My Tech Republic’s article about Wearables and fashion: Blending the two will be a key to succes

The wearable device market is evolving as tech manufacturers try to figure out what it will take to appeal to a broad audience. The connection between fashion and tech wearables is getting stronger as manufacturers recognize that people want to not only wear something that works well, but looks good, too.
Face it. Putting on a wearable makes a statement, whether it’s to tell someone that you are into health and fitness, or that you’re a techie and you want instant access to texts and emails.
“We’re at the very beginning of wearables. People are finally waking up to the fact if you’re going to be on someone’s body, you have to at least be not unfashionable. With Shine, we were trying to be not unfashionable,” said Sonny Vu, founder of Misfit Wearables, which developed the stylish Misfit Shine fitness tracking device.
Making wearables appealing
There is a problem with the drop off rate once someone buys a health and fitness wearable. A previous TechRepublic article focused on an Endeavour Partners survey that revealed more than half of the people who bought a health and fitness wearable had stopped wearing it, and a third of those had put it aside within the first six months of receiving it.
Dan Ledger, principal at Endeavour Partners, said that the appearance of a wearable is one of the key things that keeps someone wearing the device.
With this in mind, wearable manufacturers are looking toward the fashion industry to add style to their tech products, including Ayse Ildeniz, vice president of the new devices group and general manager of strategy and business development at Intel Corporation.
“What we have seen are the technology companies taking the lead on the wearable domain, and we believe it is time the fashion companies take the lead. They should be defining what a wearable aesthetic should look like and the kind of functions it should provide. There’s a larger sensitivity in the industry toward that,” Ildeniz said.
Fashion is an important consideration when designing a wearable. And yet, many of the wearables on the market have a uniform look that doesn’t draw people into wearing them daily.
Fitbit Flex

Fitbit is working to incorporate even better design into its colorful wearable devices, said Tim Rosa, vice president of global marketing for Fitbit. “The fusion of fashion into technology will be an important part of the widespread adoption of wearable technologies. If you are making a product that is intended to be worn 24/7, like a Fitbit tracker, design is key.”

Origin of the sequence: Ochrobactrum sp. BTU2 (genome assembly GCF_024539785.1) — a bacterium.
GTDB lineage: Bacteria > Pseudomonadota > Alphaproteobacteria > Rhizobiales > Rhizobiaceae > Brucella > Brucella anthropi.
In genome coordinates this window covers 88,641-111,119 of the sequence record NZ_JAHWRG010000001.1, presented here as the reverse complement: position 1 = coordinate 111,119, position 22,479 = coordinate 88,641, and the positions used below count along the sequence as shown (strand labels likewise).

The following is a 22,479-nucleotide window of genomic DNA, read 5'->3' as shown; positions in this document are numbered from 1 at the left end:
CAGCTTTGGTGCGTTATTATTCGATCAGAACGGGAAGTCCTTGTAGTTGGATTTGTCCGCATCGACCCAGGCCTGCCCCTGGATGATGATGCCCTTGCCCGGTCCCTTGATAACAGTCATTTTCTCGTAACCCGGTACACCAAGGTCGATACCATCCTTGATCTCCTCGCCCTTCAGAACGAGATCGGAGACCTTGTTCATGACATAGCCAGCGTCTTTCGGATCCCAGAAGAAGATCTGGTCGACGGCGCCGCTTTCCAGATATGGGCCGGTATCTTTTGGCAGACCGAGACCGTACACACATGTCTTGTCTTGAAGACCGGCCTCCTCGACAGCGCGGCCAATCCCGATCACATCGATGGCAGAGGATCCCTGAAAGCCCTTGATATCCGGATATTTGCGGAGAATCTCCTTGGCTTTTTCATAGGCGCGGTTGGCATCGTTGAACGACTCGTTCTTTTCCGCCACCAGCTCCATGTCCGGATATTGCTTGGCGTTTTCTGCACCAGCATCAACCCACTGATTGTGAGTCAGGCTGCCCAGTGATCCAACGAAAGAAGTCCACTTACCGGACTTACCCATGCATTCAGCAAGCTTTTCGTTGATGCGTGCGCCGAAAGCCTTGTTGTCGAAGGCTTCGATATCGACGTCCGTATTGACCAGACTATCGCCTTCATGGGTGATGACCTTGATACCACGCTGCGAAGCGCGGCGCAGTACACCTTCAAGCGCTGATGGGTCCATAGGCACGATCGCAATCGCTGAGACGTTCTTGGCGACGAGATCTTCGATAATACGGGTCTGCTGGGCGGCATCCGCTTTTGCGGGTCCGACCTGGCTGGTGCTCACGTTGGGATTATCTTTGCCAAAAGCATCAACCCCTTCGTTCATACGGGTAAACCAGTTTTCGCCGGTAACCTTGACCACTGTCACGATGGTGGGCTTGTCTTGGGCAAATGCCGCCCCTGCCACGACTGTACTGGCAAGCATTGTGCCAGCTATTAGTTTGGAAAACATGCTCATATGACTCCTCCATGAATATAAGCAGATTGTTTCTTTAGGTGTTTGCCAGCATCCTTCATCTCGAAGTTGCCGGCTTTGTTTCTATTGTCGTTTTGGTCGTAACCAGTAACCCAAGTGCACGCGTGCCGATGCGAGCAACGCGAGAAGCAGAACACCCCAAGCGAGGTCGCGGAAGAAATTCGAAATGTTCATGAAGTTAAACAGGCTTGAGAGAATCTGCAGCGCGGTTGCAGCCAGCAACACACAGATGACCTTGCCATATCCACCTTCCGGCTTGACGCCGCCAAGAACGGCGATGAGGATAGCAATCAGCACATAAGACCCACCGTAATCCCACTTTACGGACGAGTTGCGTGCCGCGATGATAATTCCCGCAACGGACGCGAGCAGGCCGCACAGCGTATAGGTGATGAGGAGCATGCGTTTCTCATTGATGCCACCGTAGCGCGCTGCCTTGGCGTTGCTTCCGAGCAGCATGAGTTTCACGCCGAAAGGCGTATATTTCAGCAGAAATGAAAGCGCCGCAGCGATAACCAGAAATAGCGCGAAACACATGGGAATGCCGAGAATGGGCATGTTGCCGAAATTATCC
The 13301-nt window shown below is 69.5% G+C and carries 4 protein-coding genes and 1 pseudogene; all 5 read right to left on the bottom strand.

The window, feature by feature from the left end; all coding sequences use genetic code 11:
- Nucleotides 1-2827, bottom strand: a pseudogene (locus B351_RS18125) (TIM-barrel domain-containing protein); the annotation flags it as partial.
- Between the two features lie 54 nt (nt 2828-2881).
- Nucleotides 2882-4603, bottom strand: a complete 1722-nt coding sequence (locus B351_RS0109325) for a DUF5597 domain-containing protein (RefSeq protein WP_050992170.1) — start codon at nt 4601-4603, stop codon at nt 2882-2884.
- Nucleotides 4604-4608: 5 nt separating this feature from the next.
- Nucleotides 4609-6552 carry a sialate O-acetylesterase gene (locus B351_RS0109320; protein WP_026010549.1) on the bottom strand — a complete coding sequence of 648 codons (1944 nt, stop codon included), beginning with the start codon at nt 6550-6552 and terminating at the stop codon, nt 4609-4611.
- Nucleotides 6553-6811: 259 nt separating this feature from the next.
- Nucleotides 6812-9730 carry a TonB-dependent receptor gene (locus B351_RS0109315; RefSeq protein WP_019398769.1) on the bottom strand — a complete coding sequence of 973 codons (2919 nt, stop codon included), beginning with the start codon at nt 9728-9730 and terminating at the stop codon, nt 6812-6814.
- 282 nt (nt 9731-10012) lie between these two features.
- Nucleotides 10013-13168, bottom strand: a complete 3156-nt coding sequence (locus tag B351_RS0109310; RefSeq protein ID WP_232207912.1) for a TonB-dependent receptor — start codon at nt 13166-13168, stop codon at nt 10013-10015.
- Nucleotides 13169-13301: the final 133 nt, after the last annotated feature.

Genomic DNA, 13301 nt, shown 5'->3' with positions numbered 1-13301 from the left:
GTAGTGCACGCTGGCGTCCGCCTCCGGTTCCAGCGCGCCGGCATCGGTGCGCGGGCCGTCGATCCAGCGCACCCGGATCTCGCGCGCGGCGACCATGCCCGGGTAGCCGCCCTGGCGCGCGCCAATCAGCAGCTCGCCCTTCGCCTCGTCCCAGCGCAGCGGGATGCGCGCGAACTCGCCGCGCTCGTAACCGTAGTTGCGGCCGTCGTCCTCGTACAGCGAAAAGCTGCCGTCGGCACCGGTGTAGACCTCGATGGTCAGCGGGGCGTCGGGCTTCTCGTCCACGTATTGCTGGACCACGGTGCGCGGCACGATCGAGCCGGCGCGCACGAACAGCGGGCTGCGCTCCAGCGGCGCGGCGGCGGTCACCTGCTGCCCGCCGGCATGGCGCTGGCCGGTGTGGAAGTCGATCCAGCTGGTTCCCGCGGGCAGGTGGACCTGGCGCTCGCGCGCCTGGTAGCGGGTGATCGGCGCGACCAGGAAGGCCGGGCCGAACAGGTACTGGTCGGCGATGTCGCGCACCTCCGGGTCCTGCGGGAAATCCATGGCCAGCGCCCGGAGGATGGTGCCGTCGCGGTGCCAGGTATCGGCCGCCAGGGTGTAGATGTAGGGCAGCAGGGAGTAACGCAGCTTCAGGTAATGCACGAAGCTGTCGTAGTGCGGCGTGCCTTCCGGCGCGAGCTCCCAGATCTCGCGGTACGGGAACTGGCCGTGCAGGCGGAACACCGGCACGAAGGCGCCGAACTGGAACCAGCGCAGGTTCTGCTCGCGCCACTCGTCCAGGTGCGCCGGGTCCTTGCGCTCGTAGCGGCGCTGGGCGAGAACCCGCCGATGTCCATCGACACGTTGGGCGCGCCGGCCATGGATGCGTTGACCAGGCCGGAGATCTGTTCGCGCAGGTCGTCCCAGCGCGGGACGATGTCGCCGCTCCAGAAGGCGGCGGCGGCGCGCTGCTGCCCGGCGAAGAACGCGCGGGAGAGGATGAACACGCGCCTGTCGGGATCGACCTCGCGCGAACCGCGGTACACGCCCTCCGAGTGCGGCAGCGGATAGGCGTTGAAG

To achieve a more fashionable look, Fitbit has partnered with designer Tory Burch to create accessories for the Fitbit Flex, from pendants and bracelets to wristbands designed to hold the Flex tracker. The products will debut later this spring.
Fashion matters
It makes a personal statement when something is visibly worn on the body.
Ildeniz said, “Anything we wear is very personal. I like to think that whatever I wear as a woman is a true reflection of myself, rather than the basic functionality of it. There’s a clear distinction of having technology and carrying it with you versus putting it on yourself. I think this is almost unavoidable that the two have a clear interplay and if people are to carry technology it will have to be fashionable,” she said.
To keep the wearables market strong to a broad audience that includes women, devices will need to become more fashionable, she said.
“If this thing is to go beyond Silicon Valley males, then it has to have some aesthetic appeal to it. I actually think wearables are at the start of a journey. It is a journey we all collectively, the fashion as well as the technology industry, will have to explore. We need to look at what audience is resonating to. It’s interesting how the genders are approaching this technology,” she said.
To achieve this goal, Intel has partnered with the Council of Fashion Designers of America (CFDA) to work with the designer brand Opening Ceremony and Barneys New York to create a smart bracelet that will debut later this year. This will be the first time a department store has created and carried a smart wearable, Ildeniz said.
“Our relationship with CFDA is very strategic. They’ve got the best of the best. The intention is the technologist, the innovation company like Intel, we introduce our software engineers to the people who actually make the wearables. We create a giant platform where everybody comes together and talk how innovation can be done with technology and fashion. It introduces technology to the fashion industry but also creates a platform for future collaboration on not what just we want to do but everybody else,” she said.
Intel is also sponsoring a Make it Wearable campaign to challenge small companies, startups and individuals to create a wearable concept. “We wanted to create the platform so they could enter a challenge where certain people who are selected we will be coaching and supporting and helping them take to market all these interesting ideas they’re playing with,” she said. The contest will result in 10 finalists who will be paired with mentors. The winner will take home $500,000, with $200,000 for second place and $100,000 for third place. There’s also a video entry that gives $5,000 to each of five winners.
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